Payroll tax cuts herald a Happy New Year for small business

Small businesses across South Australia will be ringing in the New Year with a major tax cut, as the Marshall Government delivers on a key election commitment to exempt them from paying any payroll tax – a saving of up to $44,550 a year.

The change, which takes effect today, will help stimulate the economy and abolishes payroll tax for the state’s 3,200 businesses with taxable payrolls of up to $1.5 million.

Premier Steven Marshall said businesses had been crying out for this important reform for years and it would make South Australia a far more attractive place in which to invest.

“At long last, South Australia’s small businesses have a government that listens to them and is prepared to make changes that will ensure they have more money in their pockets to reinvest into their operations to drive growth,’’ said Premier Marshall.

“By abolishing payroll tax for all small businesses, we are removing a major economic handbrake for them that will further stimulate the economy by encouraging them to create more jobs and employ more people.

“A further 400 businesses with payrolls between $1.5 million and $1.7 million will receive a welcome reduction in the amount of payroll tax they are required to pay through a phased-in approach.

“Ultimately, this is about sending a clear message that under the Marshall Government, South Australia is open for business.”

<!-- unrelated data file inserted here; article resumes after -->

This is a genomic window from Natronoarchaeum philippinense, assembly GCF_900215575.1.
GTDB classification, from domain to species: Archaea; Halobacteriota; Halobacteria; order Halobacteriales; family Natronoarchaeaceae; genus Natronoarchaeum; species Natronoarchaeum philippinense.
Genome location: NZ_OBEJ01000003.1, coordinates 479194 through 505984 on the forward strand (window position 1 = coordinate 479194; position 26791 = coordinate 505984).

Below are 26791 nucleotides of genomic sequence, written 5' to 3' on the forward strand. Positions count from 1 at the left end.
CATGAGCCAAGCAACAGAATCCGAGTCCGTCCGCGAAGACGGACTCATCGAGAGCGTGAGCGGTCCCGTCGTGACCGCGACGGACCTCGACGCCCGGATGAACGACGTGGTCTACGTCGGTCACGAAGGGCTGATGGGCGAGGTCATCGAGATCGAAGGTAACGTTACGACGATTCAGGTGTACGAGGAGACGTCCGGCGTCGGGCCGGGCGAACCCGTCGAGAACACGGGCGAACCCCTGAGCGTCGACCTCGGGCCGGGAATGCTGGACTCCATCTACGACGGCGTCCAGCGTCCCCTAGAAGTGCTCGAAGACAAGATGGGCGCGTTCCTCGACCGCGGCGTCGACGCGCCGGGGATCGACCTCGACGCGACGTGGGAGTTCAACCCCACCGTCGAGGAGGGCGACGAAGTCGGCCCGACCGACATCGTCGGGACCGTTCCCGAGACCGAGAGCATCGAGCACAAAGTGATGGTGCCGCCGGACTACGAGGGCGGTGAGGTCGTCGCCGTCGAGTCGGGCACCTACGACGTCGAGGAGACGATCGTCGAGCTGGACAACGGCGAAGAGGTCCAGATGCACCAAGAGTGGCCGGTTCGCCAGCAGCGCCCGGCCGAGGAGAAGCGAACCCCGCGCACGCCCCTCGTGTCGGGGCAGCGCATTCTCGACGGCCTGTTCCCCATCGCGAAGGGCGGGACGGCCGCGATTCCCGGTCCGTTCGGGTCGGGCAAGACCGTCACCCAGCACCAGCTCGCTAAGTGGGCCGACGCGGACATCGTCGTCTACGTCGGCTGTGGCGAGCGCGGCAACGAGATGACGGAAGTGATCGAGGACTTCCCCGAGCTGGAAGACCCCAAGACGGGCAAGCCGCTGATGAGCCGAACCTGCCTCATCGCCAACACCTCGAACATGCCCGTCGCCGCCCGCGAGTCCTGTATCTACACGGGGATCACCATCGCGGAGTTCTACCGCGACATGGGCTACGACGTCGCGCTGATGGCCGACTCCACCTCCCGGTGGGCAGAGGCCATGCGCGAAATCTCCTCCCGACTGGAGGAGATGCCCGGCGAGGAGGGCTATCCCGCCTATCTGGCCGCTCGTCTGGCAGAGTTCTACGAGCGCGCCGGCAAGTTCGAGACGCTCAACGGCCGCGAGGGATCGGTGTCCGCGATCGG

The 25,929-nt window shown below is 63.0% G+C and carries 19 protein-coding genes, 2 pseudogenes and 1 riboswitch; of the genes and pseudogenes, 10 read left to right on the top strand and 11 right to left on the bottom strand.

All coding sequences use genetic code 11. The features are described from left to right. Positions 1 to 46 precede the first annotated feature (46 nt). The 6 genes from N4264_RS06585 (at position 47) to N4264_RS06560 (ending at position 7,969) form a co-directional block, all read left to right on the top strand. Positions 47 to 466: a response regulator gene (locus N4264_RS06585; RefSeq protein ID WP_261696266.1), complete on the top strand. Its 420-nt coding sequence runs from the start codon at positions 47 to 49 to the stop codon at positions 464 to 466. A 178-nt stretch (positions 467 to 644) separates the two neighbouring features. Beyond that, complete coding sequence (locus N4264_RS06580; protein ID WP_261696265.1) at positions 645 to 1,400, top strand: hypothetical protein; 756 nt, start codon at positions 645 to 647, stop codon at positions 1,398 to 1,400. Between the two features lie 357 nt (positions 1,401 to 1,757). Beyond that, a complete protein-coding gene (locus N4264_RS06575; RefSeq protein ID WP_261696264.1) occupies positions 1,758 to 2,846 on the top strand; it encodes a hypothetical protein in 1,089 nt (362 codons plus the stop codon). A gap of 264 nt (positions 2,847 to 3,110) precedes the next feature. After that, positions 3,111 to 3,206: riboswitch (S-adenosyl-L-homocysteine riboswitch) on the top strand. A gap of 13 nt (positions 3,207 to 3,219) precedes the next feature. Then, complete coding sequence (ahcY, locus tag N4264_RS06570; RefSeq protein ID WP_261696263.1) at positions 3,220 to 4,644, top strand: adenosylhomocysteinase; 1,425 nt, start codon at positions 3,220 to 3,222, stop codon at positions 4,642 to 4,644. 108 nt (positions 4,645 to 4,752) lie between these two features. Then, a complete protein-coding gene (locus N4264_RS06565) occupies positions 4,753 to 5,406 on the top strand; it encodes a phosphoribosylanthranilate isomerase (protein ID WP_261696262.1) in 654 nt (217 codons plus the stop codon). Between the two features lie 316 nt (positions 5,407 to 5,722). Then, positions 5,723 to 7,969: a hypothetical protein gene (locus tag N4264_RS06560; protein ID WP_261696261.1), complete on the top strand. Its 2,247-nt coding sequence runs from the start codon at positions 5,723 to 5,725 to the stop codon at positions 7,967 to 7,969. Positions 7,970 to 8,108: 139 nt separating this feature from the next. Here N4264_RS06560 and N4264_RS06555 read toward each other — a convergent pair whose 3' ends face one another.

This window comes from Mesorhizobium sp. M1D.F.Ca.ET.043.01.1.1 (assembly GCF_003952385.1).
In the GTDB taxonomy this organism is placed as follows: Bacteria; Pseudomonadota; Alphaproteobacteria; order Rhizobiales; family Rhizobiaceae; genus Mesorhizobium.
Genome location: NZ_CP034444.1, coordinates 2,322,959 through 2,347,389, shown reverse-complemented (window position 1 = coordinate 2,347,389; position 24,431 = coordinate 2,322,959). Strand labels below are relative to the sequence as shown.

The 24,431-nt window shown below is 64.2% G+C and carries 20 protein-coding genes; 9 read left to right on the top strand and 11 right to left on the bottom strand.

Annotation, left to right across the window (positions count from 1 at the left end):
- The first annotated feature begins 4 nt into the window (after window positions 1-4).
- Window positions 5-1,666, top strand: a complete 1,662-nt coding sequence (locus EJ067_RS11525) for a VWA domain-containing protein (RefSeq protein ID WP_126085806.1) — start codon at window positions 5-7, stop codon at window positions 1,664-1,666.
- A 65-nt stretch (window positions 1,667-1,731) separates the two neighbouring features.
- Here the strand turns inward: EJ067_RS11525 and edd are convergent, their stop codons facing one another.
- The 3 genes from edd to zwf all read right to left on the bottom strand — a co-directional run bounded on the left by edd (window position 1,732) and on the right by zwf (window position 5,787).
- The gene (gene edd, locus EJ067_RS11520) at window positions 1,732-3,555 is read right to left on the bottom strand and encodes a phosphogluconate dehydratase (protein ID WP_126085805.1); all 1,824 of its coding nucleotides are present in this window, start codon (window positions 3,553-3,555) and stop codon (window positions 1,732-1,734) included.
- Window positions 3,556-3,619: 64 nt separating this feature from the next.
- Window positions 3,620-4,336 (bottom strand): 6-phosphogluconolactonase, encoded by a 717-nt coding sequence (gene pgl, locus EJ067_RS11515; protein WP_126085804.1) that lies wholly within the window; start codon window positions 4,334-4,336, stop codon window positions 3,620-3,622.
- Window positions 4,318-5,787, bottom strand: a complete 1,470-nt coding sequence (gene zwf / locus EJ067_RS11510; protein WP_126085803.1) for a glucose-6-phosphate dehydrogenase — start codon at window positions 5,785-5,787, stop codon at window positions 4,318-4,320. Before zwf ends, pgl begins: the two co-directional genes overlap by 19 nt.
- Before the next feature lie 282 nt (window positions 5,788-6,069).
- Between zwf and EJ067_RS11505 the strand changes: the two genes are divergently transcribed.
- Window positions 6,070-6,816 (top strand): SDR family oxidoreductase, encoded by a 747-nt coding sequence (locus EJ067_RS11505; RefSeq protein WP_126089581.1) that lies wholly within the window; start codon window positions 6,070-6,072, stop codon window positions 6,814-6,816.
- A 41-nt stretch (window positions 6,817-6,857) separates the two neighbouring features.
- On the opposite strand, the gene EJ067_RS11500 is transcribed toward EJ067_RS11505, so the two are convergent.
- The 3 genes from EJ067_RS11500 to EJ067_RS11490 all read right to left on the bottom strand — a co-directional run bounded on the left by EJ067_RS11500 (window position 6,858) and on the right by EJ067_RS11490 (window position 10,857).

The Payroll Tax (Exemption for Small Business) Amendment Bill 2018 lifts the annual taxable wages threshold from $600,000 to $1.5 million.

Premier Marshall said provision had been made in the 2018-19 State Budget for payroll tax relief, with the reform expected to save businesses an estimated $44 million per year commencing from 1 January 2019.

“We were elected on a platform of more jobs, lower costs and better services for South Australians and we are delivering on that promise,’’ said Premier Marshall.

“This important tax cut is part of a suite of reform measures designed to stimulate economic growth and investment, including cuts to ESL bills for households and businesses and the creation of an additional 20,000 apprenticeships and traineeships over the next four years.”

“Small businesses are the backbone of our state’s economy and my government is committed to helping ease their cost base so they can grow, prosper and ultimately employ more South Australians.”

The State’s payroll tax receipts were $1.2 billion in 2017-2018.


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